After that first visit (to Syria and Jordan), I was hooked on this part of the world. Curiosity developed into fascination, affection, and a desire to discover and learn more, much more. The austere beauty of those ancient countries captivated us, but it was the people who especially charmed me. Their warmth and welcoming spirit and the richness and complexity of their traditions intrigued me. The feeling of antiquity, of the millennia that had come and gone beneath my feet, was exciting and sobering. Civilizations, empires, emerged, grew rich and powerful, then faded and vanished, yet their influence endures to this day.
The streets and markets of Damascus and Aleppo, the back alleys of Cairo, the boulevards of Beirut, the golden hues of ancient Palmyra, the complexity of the medinas of Marrakesh and Fez, the glorious tiled mosques of Isfahan, the remains of medieval caravansaries crumbling along the Silk Road: all of this hypnotized me. Then, as I explored more and learned more, I came to appreciate more deeply the protective traditions passed down over thousands of years. Many people today value and carry on the old ways, whether it’s the Bedouins still herding their sheep across the dry landscape, the backstreet craftsmen hammering out silver and gold, the bakers producing loaves of flatbread in scorching brick ovens, or people opening up their homes and offering mint tea or strong coffee and tasty mezze as their ancestors did long ago.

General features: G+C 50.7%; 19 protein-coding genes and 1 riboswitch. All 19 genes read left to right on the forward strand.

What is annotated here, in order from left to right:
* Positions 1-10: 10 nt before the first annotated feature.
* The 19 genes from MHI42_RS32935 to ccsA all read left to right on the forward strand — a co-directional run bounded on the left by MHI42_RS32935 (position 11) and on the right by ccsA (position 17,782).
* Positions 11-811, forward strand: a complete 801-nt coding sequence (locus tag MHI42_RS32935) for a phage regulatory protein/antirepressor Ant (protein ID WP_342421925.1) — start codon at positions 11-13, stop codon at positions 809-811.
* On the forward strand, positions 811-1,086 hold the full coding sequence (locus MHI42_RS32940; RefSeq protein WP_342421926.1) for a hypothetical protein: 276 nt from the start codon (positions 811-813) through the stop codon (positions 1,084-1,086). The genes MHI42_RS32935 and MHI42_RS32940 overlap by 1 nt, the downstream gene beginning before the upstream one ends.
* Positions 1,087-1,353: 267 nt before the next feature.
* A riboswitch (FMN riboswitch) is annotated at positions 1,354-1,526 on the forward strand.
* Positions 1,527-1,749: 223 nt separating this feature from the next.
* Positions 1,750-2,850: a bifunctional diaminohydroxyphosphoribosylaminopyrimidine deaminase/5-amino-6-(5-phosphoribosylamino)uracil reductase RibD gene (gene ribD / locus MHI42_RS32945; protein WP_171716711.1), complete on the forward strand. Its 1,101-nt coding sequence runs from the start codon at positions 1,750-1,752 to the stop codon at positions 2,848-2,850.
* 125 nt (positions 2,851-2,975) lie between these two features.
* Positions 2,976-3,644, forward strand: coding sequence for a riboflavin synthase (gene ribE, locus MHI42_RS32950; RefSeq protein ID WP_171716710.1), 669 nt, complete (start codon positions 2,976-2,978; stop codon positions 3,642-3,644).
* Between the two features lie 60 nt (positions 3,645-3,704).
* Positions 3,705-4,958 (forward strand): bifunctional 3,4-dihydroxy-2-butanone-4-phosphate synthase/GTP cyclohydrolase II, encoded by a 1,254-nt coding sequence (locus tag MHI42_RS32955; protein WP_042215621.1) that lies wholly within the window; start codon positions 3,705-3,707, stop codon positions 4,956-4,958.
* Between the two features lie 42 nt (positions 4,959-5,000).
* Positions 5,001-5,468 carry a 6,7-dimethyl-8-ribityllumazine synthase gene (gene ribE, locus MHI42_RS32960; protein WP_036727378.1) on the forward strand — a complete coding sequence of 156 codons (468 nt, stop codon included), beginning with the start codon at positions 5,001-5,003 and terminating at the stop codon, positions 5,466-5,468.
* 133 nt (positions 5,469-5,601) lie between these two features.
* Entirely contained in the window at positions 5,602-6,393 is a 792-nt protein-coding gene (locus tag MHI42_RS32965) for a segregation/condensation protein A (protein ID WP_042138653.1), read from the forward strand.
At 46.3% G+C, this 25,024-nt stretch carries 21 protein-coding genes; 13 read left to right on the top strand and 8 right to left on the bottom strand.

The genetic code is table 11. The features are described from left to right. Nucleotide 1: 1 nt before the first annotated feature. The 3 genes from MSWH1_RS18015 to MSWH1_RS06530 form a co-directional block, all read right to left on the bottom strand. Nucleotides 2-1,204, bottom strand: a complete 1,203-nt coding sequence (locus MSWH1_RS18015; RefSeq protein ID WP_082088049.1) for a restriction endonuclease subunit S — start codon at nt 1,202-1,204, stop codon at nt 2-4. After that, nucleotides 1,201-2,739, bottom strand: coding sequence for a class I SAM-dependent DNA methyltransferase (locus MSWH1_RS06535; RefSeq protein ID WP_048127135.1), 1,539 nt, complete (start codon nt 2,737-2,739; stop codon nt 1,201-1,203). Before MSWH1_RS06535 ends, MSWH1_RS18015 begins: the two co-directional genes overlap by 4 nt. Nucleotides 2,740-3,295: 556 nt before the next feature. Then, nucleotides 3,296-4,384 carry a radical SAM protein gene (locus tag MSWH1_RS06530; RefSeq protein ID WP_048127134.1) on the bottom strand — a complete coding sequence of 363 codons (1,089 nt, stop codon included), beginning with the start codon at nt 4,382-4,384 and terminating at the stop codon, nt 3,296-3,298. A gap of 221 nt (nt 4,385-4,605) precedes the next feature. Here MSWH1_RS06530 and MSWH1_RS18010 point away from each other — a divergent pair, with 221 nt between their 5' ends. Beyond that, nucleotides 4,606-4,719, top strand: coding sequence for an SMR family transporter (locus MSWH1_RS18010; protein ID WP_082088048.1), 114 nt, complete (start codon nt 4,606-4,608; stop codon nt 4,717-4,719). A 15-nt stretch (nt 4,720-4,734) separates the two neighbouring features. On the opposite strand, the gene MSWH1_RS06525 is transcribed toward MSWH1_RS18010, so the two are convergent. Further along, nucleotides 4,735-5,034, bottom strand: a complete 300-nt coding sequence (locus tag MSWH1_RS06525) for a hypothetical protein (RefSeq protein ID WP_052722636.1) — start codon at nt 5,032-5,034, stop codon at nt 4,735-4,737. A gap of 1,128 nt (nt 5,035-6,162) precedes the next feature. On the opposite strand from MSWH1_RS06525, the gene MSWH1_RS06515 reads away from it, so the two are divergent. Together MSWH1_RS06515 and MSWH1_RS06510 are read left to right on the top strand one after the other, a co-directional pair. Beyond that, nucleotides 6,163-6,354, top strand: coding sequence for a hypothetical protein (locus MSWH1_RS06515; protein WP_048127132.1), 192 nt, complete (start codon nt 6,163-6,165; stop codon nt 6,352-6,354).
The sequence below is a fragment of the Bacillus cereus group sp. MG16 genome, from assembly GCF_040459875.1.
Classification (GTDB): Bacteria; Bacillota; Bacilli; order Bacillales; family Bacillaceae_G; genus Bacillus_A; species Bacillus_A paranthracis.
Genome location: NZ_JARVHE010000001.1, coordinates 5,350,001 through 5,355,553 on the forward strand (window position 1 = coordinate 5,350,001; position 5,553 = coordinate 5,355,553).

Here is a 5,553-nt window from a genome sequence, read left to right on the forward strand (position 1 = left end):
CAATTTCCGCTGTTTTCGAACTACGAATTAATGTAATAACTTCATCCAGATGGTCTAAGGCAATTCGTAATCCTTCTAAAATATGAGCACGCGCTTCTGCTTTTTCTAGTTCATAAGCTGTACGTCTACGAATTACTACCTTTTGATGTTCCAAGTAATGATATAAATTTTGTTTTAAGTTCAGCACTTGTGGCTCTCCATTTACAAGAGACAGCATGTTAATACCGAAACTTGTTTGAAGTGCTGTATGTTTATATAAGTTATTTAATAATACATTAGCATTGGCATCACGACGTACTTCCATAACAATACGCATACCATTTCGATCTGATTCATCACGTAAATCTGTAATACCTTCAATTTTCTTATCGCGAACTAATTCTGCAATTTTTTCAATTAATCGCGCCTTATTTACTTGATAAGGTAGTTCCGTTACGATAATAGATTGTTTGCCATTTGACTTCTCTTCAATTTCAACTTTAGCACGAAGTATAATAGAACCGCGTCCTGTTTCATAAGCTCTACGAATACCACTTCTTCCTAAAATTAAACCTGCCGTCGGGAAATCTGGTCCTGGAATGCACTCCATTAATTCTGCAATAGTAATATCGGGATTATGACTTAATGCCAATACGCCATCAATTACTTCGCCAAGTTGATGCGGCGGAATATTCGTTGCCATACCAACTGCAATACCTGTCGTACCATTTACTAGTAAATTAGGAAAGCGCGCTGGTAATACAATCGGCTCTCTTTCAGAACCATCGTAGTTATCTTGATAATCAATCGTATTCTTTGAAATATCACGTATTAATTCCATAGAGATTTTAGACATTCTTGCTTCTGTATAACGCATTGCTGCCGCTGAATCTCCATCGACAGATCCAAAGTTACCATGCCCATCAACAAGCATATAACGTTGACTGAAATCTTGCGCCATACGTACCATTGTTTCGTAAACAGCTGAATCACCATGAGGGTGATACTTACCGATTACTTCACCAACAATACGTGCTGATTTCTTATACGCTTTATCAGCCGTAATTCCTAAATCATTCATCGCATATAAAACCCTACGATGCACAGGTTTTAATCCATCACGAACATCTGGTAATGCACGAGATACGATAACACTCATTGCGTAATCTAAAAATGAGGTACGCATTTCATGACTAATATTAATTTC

We also heard about the difficulty young men are having finding jobs so they can marry and have families. This is not just a picturesque ancient land, but a land trying to cope with the realities of the modern world—a land looking for solutions that will give its people dignity and hope. These problems wear a variety of faces, but persist from Iran to Palestine, from Morocco to Turkey, from Egypt to Syria and Lebanon. The consequences also might seem superficially varied, but maybe aren’t so different. People everywhere grab at whatever offers them hope for the future.